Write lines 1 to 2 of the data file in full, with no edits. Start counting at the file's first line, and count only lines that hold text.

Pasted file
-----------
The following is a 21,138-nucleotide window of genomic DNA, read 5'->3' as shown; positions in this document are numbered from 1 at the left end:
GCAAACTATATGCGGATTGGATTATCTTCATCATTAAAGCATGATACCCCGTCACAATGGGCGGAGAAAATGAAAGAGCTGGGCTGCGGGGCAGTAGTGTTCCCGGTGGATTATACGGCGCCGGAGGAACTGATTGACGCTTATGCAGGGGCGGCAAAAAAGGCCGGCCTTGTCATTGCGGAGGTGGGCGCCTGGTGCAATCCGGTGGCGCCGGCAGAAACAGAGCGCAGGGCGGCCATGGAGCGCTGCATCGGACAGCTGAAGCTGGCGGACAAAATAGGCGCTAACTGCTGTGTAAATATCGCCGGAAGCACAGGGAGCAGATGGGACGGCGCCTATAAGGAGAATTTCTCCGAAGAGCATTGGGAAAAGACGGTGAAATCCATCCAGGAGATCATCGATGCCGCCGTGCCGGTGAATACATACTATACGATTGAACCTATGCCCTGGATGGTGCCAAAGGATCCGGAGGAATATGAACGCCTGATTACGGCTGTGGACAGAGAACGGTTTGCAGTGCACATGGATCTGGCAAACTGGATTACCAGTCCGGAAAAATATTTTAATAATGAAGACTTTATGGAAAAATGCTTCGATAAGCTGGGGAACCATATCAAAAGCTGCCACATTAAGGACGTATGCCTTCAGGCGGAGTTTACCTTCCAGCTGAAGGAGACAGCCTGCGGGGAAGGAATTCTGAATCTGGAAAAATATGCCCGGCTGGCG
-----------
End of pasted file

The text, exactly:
The following is a 21,138-nucleotide window of genomic DNA, read 5'->3' as shown; positions in this document are numbered from 1 at the left end:
GCAAACTATATGCGGATTGGATTATCTTCATCATTAAAGCATGATACCCCGTCACAATGGGCGGAGAAAATGAAAGAGCTGGGCTGCGGGGCAGTAGTGTTCCCGGTGGATTATACGGCGCCGGAGGAACTGATTGACGCTTATGCAGGGGCGGCAAAAAAGGCCGGCCTTGTCATTGCGGAGGTGGGCGCCTGGTGCAATCCGGTGGCGCCGGCAGAAACAGAGCGCAGGGCGGCCATGGAGCGCTGCATCGGACAGCTGAAGCTGGCGGACAAAATAGGCGCTAACTGCTGTGTAAATATCGCCGGAAGCACAGGGAGCAGATGGGACGGCGCCTATAAGGAGAATTTCTCCGAAGAGCATTGGGAAAAGACGGTGAAATCCATCCAGGAGATCATCGATGCCGCCGTGCCGGTGAATACATACTATACGATTGAACCTATGCCCTGGATGGTGCCAAAGGATCCGGAGGAATATGAACGCCTGATTACGGCTGTGGACAGAGAACGGTTTGCAGTGCACATGGATCTGGCAAACTGGATTACCAGTCCGGAAAAATATTTTAATAATGAAGACTTTATGGAAAAATGCTTCGATAAGCTGGGGAACCATATCAAAAGCTGCCACATTAAGGACGTATGCCTTCAGGCGGAGTTTACCTTCCAGCTGAAGGAGACAGCCTGCGGGGAAGGAATTCTGAATCTGGAAAAATATGCCCGGCTGGCG